The purpose of this tutorial
I had had to make a rig for an underwater vehicle with some fly by wire parts coming off of it. We wanted to have control over them, and be able to position them by hand, but seeing as how everything was supposed to be under the sea, we really didn't want to have to animate all the bobbing and swaying from the sea currents. So the plan was to come up with some sort of control that dynamically suspended the geometry. What I ended up going with was Maya's hair system. The theory being I could probably get a hair to be springy, and move and drift with some turbulence on it.
What I'm not going to go into here are any of the basics. I'm also not going to go into how to change settings on the hair system to get the dynamic motion you're looking for. Some things you're just going to have to learn and play with on your own to get a better understanding. I believe troubleshooting is a skill everybody needs. The first time I built this, I have very little idea how it would work when I started. I merely had an idea for a concept and broke it down into elements I would need to achieve that goal. Minus all the trial and errors, this is the system I came up with in a couple days.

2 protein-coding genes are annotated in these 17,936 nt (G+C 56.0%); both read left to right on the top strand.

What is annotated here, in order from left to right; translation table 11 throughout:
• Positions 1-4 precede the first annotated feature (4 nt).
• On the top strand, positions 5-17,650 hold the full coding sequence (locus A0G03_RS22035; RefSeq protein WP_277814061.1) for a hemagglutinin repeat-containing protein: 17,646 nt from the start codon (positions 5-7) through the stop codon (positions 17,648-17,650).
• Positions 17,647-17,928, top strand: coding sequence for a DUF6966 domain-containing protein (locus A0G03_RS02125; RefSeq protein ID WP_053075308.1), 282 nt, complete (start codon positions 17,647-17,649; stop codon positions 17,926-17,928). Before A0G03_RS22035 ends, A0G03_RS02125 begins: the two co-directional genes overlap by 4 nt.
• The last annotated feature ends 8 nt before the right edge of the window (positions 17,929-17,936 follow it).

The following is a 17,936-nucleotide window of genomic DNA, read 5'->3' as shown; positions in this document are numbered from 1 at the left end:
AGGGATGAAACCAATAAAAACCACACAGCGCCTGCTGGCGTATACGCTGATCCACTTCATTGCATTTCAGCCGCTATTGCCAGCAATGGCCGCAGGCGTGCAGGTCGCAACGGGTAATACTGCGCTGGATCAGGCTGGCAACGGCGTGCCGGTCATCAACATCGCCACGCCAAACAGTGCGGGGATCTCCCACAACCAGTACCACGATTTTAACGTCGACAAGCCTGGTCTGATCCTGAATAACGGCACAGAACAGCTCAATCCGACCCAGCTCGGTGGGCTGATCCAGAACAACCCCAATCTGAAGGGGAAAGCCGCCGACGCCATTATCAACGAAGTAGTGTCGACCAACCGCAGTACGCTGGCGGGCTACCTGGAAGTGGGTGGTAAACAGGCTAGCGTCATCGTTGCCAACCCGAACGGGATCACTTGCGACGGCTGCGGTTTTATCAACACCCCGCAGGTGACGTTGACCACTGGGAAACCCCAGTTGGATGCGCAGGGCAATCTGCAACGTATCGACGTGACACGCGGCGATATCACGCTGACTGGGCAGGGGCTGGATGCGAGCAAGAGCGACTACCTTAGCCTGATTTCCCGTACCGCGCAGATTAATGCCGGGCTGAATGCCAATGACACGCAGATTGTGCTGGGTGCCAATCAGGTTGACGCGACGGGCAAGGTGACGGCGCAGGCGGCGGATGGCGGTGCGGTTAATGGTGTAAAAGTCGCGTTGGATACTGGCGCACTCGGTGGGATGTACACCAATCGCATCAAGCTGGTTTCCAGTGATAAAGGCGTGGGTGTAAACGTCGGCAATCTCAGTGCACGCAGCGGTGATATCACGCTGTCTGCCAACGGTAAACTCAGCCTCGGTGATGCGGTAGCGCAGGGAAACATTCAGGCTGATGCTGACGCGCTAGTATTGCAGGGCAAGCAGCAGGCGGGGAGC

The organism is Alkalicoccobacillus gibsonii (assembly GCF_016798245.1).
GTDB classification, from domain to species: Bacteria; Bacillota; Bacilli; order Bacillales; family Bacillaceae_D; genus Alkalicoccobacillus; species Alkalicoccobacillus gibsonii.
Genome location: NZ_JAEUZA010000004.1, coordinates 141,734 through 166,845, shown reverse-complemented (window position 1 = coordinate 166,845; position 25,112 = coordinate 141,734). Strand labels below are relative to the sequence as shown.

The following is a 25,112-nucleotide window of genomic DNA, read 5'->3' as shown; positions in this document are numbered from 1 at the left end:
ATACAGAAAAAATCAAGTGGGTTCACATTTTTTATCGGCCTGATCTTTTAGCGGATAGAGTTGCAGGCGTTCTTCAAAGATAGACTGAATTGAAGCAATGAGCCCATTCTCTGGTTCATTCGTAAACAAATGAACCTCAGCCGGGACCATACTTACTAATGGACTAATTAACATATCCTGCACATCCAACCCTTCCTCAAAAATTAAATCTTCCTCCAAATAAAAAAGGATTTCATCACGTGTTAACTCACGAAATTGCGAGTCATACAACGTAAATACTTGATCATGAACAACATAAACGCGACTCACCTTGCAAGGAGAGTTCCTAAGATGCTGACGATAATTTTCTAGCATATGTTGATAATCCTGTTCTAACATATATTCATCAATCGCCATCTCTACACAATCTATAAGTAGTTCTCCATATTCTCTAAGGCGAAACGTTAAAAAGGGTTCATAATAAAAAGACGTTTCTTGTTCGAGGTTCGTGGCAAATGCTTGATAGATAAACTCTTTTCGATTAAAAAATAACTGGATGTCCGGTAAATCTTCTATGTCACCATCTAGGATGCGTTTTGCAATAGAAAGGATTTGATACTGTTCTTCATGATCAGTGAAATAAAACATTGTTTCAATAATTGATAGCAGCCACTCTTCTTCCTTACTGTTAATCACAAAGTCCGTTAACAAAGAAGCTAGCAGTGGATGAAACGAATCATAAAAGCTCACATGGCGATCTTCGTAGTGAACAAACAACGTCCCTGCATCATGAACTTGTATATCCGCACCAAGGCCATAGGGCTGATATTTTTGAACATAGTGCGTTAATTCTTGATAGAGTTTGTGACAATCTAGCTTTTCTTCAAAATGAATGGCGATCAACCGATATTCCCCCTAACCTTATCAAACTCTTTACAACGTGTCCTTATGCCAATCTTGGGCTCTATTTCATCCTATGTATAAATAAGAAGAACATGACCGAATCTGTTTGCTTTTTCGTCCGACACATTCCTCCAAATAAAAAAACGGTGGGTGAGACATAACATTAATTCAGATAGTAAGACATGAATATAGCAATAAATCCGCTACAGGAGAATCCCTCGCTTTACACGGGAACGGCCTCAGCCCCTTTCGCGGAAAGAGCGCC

So first, we're going to start off by making a control for us to animate. I'm going to use CV curves because they tend to not get in the way of anything, and they don't render. I'm going to make my own by point snapping a linear curve to an 8X4 sphere I made.
So first, create a sphere with a radius of 1, subdivisions axis of 8 and subdivisions height of 4. (The actual scale really doesn't matter. You can build it what ever size you need it in the end. In fact the shape of this control is very arbitrary. It just happens to be one I like for the function it serves. In all actuality you could use what ever you wanted for the control of course.)
I then trace the sphere with a linear curve. As you can see I don't trace every point of the sphere. Just enough points to have something spherical on each axis.
Next, I'm going to turn on the CVs of the curve to be displayed, so I can point snap to them. You can only point snap to CVs when they're visible, unlike vertices.
I then make a locator. We'll use this later, but for now, it's going to sit in the center of this sphere so I can point snap to it. With the CV curve tool still set to linear, I make 6 CV curves by point snapping to the sphere and locator. Start at one axis point on the sphere to the locator at the center. Do try to start sphere side and finish in the center of each curve. It'll mater on some settings later. Each line should only consist of 2 CVs for ease sake.